Music has been important in Larry Wang's life since preschool, when he started tapping away at the piano.
So when the 14-year-old Pleasant Hill teen heard the Mt. Diablo school district had cut the fourth-grade band program, he knew he had to try to save the music. Fourth grade is the level at which East Bay public school students traditionally get the first chance to learn instruments.
"Fourth grade and beyond really inspired me, and if you took that away that would be really tough," Larry said.
In January, the teen approached his leadership teacher at Sequoia Middle School, Chris Cook, to see if he could start an after-school music program for fourth-graders at nearby Sequoia Elementary. Cook got the backing from both schools' principals, and before long the teen was recruiting mini-Mozarts, as well as a handful of other Sequoia eighth-graders to help teach them.
Some other schools have restored the program by charging a fee for after-school lessons or welcoming volunteers — though none as young as Larry.
"I like to call Larry the prodigal son of Sequoia," Cook said. "It all came from him."
Larry's mother, Yi Gao, said she was proud of her son's initiative, but didn't want to see him disappointed by a low turnout. After all, parents would have to trust him with their kids and with their wallets (instrument rentals can run about $40 per month).
"I told Larry, 'Don't expect big,' " Gao said.
But what happened was big: About 20 children attended the first afternoon lesson in March; eventually, the new ensemble shook out to about 15 new musicians.
In subsequent weeks, Larry and his team of youth instructors taught the younger kids the basics of clarinet, saxophone, trumpet, trombone, percussion and violin in sessions every Wednesday afternoon. The students learned how to read music and to play simple compositions, some written by Larry himself.
"It's a good thing for everyone to be able to be taught and then to teach other people when you get older," said Edward Evans, 13, who taught trumpet. "It's a fun experience."
By May the new musicians were ready to showcase their skills, which they did at the district's year-end middle school concert. Larry took his inaugural turn at the conductor's podium.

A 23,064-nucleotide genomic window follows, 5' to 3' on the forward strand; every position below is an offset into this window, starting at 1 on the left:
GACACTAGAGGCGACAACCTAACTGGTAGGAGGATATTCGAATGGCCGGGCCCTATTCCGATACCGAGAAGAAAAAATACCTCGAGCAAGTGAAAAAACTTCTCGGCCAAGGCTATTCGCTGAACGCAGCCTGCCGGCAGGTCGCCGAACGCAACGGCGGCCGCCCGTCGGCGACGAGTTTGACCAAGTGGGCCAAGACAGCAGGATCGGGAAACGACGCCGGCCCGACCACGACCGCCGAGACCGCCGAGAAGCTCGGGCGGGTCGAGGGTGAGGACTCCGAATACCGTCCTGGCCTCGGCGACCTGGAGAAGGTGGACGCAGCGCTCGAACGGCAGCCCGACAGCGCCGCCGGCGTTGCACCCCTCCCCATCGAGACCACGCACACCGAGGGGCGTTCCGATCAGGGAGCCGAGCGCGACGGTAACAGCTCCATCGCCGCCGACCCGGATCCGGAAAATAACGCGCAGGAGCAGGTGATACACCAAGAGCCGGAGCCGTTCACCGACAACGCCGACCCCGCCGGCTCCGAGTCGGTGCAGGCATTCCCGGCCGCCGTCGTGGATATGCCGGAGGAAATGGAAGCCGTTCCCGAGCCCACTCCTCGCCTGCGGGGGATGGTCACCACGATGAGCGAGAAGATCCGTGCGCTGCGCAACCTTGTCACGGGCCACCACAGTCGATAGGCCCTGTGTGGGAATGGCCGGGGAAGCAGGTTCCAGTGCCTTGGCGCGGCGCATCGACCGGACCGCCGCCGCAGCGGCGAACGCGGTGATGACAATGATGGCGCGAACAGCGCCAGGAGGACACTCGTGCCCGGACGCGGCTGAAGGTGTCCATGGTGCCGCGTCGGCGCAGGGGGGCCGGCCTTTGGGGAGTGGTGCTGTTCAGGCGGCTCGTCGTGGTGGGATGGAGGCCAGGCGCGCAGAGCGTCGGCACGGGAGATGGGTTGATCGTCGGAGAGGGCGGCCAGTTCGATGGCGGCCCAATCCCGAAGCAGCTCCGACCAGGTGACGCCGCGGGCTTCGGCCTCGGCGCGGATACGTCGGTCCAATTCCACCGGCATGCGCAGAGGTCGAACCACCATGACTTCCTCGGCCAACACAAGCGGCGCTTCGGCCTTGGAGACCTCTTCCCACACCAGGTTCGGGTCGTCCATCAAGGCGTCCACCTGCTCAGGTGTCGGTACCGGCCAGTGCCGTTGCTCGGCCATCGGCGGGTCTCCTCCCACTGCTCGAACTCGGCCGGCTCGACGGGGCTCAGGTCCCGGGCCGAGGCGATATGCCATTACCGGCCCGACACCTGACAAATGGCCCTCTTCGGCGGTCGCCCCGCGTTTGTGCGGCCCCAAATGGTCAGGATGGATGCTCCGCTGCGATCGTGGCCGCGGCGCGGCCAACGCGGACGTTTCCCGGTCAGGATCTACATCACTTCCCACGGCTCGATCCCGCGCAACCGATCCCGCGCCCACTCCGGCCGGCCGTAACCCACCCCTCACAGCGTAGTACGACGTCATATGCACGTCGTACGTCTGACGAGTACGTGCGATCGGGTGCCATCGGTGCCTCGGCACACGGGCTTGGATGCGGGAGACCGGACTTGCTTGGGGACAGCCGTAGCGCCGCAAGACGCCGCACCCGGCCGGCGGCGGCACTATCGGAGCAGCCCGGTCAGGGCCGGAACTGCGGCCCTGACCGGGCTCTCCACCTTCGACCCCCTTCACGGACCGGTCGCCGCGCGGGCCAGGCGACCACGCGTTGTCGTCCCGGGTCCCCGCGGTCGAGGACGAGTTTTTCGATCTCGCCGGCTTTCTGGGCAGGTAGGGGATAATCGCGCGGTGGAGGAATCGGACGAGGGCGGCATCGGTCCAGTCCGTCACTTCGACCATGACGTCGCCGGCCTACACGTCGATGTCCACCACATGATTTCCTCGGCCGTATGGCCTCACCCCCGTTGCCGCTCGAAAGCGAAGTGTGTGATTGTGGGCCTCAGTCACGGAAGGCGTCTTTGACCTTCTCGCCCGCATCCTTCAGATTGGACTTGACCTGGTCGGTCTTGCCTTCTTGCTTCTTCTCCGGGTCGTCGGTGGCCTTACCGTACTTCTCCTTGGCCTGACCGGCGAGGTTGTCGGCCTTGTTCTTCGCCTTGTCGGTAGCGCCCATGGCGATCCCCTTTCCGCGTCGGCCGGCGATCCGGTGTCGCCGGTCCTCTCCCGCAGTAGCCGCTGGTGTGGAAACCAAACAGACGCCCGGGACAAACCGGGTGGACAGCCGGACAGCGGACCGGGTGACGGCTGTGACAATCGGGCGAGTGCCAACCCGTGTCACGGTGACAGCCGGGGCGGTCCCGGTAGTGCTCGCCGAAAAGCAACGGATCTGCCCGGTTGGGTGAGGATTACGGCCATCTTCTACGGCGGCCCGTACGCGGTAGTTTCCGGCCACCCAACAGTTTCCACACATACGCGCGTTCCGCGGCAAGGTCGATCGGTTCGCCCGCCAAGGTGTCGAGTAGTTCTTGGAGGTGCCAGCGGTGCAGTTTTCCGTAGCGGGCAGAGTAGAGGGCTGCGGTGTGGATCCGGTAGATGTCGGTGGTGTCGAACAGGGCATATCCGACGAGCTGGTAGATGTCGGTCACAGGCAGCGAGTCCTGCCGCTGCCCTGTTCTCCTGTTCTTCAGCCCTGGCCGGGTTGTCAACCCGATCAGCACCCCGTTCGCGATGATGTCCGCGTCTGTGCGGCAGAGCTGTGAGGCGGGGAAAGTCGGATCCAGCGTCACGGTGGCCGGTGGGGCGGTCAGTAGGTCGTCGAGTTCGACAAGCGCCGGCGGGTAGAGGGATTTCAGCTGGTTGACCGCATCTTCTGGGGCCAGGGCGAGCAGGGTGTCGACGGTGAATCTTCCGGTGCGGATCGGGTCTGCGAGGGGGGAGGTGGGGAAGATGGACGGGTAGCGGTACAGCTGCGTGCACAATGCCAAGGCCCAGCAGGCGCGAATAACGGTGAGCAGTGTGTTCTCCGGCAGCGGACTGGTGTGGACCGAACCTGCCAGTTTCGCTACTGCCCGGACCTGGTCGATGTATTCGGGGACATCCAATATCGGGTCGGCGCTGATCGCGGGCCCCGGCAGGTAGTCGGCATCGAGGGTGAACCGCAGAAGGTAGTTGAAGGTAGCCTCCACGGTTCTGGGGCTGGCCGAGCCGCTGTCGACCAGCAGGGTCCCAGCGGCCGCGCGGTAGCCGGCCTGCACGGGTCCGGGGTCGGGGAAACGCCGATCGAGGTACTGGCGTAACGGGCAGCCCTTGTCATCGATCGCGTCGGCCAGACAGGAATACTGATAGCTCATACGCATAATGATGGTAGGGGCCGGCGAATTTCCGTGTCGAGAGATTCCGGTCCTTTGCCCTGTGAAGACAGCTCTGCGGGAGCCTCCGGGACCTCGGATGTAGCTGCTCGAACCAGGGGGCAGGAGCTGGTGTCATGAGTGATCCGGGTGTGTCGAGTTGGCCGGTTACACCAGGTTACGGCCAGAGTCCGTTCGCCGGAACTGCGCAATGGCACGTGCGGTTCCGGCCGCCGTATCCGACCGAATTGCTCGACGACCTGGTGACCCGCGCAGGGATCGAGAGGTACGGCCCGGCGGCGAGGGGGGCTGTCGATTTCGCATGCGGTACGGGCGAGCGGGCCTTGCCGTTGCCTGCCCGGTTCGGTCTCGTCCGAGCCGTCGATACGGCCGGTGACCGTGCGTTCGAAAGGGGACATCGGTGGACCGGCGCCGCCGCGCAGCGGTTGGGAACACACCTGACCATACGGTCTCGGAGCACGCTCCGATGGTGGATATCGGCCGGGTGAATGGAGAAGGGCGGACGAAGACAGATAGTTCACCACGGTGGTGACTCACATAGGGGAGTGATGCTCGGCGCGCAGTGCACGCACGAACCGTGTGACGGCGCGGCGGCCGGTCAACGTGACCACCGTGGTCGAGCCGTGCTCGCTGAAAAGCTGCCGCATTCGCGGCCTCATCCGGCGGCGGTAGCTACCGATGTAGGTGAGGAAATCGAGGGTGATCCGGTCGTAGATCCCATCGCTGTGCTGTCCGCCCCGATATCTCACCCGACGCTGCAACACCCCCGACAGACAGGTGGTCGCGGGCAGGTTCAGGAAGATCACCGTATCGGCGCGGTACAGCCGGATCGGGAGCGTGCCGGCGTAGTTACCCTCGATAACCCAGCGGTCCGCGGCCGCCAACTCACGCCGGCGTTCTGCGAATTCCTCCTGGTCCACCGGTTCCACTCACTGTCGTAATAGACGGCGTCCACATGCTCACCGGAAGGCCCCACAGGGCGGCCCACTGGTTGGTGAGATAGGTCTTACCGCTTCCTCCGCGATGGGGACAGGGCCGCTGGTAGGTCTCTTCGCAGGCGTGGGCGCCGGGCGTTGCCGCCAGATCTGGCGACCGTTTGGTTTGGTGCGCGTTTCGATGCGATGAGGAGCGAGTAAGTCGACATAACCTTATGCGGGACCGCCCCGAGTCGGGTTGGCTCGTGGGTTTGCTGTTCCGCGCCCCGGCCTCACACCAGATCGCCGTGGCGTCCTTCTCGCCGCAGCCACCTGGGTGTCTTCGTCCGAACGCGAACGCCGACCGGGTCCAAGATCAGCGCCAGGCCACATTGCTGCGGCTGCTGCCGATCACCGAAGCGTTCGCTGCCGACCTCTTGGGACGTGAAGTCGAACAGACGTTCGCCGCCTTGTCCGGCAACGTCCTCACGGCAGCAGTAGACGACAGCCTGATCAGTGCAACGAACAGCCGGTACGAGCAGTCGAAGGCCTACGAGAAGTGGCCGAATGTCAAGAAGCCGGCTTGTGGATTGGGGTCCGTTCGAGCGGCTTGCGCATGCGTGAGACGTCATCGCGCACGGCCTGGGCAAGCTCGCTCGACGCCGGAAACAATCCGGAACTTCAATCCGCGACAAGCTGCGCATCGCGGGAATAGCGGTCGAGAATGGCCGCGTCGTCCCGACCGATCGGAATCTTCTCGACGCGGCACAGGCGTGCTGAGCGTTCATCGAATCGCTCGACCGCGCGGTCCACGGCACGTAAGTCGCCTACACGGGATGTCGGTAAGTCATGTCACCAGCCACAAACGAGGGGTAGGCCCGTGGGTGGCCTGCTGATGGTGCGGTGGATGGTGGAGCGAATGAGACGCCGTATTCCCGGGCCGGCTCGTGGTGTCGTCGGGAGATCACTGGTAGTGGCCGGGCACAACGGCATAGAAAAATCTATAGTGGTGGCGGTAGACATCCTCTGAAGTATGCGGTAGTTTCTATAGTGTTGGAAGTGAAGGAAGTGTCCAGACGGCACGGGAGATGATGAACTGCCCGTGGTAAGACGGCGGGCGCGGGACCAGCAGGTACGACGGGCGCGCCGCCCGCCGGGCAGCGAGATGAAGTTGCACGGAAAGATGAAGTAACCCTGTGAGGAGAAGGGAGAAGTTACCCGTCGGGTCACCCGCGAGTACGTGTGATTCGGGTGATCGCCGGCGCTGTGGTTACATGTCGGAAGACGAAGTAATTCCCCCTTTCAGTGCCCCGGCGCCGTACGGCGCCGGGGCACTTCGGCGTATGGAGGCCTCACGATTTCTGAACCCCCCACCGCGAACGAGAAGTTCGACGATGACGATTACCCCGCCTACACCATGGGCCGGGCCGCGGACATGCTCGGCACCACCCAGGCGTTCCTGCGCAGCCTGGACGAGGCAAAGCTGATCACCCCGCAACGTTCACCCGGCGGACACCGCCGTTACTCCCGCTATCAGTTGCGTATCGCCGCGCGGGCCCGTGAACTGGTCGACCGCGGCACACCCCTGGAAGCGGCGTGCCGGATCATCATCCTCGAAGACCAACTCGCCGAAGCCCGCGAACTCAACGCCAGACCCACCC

"Of course, they have more to learn — we all have more to learn — but it gives them a foundation," he said.
Before taking on the volunteer duties, Larry was already a busy kid: he served as eighth-grade class president, led Sequoia's junior scholarship federation, was a peer tutor and was teaching himself advanced math.
He is also an accomplished musician, adding trombone to his repertoire along with piano. He played in two school ensembles this year at Sequoia Middle School and in his spare time formed a quintet with friends.
"It's basically like all types of art — a way to express yourself," Larry said.
Eloquent and thoughtful in a way teens aren't famous for, Larry is quick to deflect any praise. Instead, he points to the backing from school officials and the work his friends put in. But there's no fooling the adults in his life that the teen's efforts are special.
"He saw the need, he saw the void, and he just went for it," Cook said, adding that, "He's going to go far, for sure."
He also received two awards from his school: the Principal's Award and the Louis Armstrong Award for musical involvement.
The odds look good that next year's eighth-graders will continue the volunteer after-school music program in the fall, though the fifth-grade music program will be cut if enough money isn't raised by parent groups.
In the immediate future, Larry will start at Acalanes High School in the fall. He sought a transfer to the neighboring school district mainly because of Acalanes' acclaimed music program.
The teen doesn't know what field he wants to pursue, but he thinks music will always be a hobby.
"Hopefully," he said, "I'll become someone who can make a difference in this world."
Hometown Heroes, a partnership between Bay Area News Group-East Bay and Comcast, celebrates people in the Bay Area who make a difference in their communities. In addition to highlighting remarkable individuals, the Hometown Heroes feature aims to encourage volunteerism, raise visibility of nonprofits and key causes in the area and create a spirit of giving.
Read about a new Hometown Hero every other Monday and watch the program on Comcast On Demand at Channel One-Get Local-Hometown Heroes.
Do you know a Hometown Hero? Let us know about the work they do at HometownHeroes@bayareanewsgroup.com.